Greetings and salutations my sweet readers and sycophants. Recent events have brought it to my attention that this blog has been sadly neglected of late. You might have imagined, being a dedicated reader, that I abandoned the thing when my life became utterly peaceful and pleasant and I had nothing left to bitch about. That is not so. One thing that I have learned trekking lonesome through this appalling world is that there is always stuff to bitch about, points to belabour, and – of course – that whenever you feel like you actually might possibly be starting to feel happy, there’s always some dick on the horizon just waiting to come along and fuck it all up for you. Trump or whoever.
It’s another blue blue cloudless day as I sit up here in my rooftop garden looking down through the palms at the shabby figures in the street. It was about this time last year my cousin Frankie Shitsville and I moved into a new apartment together. This as you can imagine was a necessary move since I had solemnly sworn never to visit Shitsville Ranch again while my father Archie Shitsville lived there (or lived at all). The place we found was top floor of a glorious Art Deco apartment block, built on a corner, which in typical deco style has some bizarre sculpture on the front that looks like a radio antenna Frankenstein might have harnessed for his electrification experiments. We can see the city skyline above the green green green of two parks lined with old established trees; directly opposite are some fresh minted apartments in a pseudo-historical style – sloping slate roofs, arched windows, rows of chimneys (chimneys!) – vaguely reminiscent of the rows of white Regency houses you might see in London, all renting at over $1000 a week to doctors and lawyers and the well-dressed elderly who don’t see any contradiction in wearing bedroom slippers and pearls on their days out, or the fact that a row of genuinely old houses was no doubt demolished to make way for these sparkling, faux-ancient abodes for the dull faux-gentry. Looking right there is a railway bridge and a wall of Russian brutalist style, and a row of park benches where one likes to sit and sip and smoke and watch pedigree dogs cavort through the blue shadows and autumnal leaves.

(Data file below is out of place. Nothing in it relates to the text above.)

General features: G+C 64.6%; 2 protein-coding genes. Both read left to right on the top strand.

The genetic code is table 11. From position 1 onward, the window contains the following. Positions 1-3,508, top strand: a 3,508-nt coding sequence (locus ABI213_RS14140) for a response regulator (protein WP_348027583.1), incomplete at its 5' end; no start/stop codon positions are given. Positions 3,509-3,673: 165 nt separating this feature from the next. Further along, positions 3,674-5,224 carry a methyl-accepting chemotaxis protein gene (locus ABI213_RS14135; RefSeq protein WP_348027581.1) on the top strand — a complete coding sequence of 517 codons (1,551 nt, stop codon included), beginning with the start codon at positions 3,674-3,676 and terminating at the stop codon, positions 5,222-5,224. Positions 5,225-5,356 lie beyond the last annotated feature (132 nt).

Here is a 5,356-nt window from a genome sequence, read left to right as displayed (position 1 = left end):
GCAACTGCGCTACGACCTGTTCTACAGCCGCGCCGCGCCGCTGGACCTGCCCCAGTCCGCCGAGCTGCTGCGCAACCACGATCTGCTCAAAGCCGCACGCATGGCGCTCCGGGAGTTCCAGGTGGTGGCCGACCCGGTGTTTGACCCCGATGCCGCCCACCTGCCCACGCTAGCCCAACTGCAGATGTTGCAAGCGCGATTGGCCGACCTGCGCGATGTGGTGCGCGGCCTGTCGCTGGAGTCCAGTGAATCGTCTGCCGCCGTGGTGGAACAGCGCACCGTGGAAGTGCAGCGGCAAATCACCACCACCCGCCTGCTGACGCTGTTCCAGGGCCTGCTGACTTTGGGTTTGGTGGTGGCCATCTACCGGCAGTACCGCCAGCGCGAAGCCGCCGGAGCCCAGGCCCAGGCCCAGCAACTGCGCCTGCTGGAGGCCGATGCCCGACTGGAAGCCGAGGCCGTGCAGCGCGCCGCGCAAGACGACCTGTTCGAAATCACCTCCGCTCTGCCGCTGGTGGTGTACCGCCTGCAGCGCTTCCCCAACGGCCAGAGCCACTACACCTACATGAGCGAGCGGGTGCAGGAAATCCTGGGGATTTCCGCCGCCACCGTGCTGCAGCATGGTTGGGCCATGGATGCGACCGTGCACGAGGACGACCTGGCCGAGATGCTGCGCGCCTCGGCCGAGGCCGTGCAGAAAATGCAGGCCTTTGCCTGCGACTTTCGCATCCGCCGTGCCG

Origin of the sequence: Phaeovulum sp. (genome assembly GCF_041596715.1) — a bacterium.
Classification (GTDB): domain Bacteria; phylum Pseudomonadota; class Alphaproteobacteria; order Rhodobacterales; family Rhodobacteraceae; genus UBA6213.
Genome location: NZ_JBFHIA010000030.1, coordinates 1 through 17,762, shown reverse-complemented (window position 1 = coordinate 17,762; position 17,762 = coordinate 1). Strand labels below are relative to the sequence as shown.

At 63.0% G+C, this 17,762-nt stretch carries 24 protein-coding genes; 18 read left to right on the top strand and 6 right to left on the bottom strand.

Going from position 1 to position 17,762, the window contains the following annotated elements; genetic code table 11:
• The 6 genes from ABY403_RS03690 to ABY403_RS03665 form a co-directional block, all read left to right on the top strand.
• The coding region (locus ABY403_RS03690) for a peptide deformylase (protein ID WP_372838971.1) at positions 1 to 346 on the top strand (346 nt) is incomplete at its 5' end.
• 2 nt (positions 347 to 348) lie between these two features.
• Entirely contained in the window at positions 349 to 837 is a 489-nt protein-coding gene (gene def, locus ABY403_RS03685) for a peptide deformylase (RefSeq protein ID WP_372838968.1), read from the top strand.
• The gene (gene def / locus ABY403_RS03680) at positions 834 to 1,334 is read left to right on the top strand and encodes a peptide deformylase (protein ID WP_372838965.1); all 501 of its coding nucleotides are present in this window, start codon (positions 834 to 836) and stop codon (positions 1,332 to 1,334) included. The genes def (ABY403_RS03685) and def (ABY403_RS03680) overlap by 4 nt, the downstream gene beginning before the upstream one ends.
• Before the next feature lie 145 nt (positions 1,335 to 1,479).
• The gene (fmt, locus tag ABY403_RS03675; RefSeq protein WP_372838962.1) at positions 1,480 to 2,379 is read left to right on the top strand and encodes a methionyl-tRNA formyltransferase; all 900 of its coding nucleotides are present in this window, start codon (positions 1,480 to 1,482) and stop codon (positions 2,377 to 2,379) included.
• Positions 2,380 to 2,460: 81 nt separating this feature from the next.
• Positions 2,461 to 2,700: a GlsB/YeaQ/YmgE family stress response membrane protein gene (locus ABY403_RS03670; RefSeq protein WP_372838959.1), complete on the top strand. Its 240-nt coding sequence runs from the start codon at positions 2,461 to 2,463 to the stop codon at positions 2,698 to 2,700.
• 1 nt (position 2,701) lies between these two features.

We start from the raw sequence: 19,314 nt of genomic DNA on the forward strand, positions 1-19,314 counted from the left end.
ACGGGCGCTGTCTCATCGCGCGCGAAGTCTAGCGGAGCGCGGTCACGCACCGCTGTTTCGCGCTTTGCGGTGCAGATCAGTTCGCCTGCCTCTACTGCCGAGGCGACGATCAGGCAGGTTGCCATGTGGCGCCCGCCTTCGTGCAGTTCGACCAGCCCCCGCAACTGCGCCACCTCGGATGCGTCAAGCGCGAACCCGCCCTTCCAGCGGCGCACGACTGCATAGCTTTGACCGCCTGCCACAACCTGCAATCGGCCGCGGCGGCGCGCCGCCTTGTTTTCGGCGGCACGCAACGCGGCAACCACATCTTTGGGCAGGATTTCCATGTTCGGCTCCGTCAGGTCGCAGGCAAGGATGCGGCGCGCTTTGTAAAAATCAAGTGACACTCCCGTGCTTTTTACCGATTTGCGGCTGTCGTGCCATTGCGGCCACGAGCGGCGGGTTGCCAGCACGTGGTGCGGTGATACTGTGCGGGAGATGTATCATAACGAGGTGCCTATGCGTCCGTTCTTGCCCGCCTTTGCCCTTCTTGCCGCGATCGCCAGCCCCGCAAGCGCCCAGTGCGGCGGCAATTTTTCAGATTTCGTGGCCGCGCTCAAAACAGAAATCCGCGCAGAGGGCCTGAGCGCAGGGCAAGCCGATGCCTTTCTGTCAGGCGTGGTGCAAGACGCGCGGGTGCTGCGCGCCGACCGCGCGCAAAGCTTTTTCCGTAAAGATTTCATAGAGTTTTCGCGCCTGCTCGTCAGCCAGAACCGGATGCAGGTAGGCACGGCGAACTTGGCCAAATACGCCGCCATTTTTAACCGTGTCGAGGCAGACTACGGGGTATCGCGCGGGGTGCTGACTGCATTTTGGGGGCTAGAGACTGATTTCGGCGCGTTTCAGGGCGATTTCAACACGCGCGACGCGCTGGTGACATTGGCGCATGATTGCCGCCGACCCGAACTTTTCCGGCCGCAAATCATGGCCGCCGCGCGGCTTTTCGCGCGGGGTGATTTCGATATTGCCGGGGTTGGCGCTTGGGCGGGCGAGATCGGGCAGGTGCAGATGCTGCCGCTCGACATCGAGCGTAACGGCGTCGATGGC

Two blocks up there is what Frankie informs me is a world famous icon in sport, and signs pointing every which way attempting to engage my interest in visiting something called the MUSEUM OF SPORT (shudder); in fact it’s so world-famous that red double-decker buses trundle round my apartment block every half hour thirty-six times a day. The recorded lecture drifts up to me as I smoke on my balcony looking across at the faux-chimneys. Often I notice the tourists craning their little heads to peer up at me in my finery and disdain before the bus mows on. I suppose they imagine they are getting a glimpse of local colour. But God only knows what the world would be if I was truly representative of the population.